I thought the entire concept was hilarious. I'd go back to my dorm with my nineteen-year-old friends and tell them all about this stupid, wacky product people were actually paying for. "Can you believe it? These folks will pay real, American dollars for a product that will 'wipe out toxins.' Uh, hello, toxins aren't even a thing! Those people are so dumb. Being 19 rules. Isn't it great that we're going to live forever?"
But Now ...
You say it'll wipe out all of my toxins?
There are plenty of cleanses nowadays, the most popular probably being The Master Cleanse. They all revolve around a special diet of juices and water, and spices or teas, and all of them are designed to rid your body of... just everything. I mean, mostly toxins and excess fat, but due to the nature of any cleanse, (the nature is it makes you poop), you're bound to get a lot of non-toxins involved, too, it is a non-discriminating bowel evacuator.
And don't get me wrong, getting older doesn't mean you suddenly have to do some kind of cleanse every few months. I don't. But being older does mean that "cleanse" will enter your life. It's a word that meant nothing to you, and suddenly you'll hear it everywhere. A bunch of your friends will try it, you'll see ads for it, and maybe you'll even read up on it. Because one of the things most cleanses claim to give you is buttloads upon buttloads of healthy, natural energy. And you'll seriously think about doing it because, when you get older, all of that excess energy you had in high school and college is the very first thing that goes, precisely at the moment when you finally have enough money and intelligence to know what to do with energy. You suddenly won't have it anymore, and you'll do absolutely anything to get it back.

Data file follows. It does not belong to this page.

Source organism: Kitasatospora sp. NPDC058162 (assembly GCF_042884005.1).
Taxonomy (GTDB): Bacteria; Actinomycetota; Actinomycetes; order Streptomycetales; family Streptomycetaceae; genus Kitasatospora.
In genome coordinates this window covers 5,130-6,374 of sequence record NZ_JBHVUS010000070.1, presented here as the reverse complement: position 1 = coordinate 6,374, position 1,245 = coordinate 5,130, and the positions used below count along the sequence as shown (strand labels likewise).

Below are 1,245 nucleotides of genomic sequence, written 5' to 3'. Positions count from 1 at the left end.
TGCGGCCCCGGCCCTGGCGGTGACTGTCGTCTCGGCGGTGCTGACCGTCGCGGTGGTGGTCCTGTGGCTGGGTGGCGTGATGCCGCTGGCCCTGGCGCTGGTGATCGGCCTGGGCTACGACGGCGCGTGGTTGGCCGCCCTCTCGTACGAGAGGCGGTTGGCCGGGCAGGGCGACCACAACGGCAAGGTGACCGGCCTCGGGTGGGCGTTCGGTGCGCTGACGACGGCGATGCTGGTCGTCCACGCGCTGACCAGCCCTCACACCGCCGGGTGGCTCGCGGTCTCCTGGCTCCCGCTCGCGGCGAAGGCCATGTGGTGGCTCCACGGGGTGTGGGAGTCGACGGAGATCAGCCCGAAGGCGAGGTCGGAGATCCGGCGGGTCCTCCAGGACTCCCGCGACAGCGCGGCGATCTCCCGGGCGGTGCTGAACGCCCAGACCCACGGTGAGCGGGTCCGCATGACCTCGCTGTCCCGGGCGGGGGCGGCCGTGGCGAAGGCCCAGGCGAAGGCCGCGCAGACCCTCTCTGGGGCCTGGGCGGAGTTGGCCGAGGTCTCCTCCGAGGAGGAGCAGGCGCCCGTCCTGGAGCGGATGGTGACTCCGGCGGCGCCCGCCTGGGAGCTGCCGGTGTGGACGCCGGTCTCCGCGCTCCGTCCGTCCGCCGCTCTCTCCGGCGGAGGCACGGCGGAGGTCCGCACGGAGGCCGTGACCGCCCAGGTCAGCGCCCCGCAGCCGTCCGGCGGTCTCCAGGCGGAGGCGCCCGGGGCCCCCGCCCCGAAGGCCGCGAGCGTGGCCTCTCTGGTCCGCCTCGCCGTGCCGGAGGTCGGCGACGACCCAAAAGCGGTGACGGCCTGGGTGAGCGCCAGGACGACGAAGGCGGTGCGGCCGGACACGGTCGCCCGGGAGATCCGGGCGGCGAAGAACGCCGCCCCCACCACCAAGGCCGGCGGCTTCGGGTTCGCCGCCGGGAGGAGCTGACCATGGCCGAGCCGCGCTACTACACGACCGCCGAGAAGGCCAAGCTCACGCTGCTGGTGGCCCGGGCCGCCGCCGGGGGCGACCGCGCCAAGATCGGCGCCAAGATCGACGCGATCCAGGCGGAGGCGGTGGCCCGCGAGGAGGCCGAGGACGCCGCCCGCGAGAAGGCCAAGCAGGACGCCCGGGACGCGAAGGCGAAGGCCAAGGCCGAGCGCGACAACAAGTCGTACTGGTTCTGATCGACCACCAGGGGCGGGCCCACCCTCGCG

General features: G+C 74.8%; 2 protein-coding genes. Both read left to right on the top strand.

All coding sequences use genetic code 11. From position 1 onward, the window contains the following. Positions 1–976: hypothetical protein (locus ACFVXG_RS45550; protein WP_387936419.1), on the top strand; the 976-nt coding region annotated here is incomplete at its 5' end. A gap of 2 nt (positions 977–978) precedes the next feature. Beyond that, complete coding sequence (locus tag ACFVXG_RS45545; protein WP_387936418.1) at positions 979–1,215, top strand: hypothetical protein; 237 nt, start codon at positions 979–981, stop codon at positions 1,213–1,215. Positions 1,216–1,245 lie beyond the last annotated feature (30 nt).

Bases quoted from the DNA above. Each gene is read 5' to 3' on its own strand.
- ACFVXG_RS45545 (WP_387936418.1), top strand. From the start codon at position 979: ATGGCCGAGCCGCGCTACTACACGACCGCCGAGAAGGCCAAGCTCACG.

"You say this'll give me just as much energy as the Master Cleanse but I DON'T have to shit myself for ten straight days? Well, this is kind of a no-brainer."
#3. Sleep Schedule
Back in college, a buddy of mine once stumbled into my dorm room and asked me if I wanted to see how many days in a row we could both stay awake, and even though it was the middle of the week, I said "Yes," because I was 18, and because coffee was a thing, and because I was 18.
18-year-olds are stupid.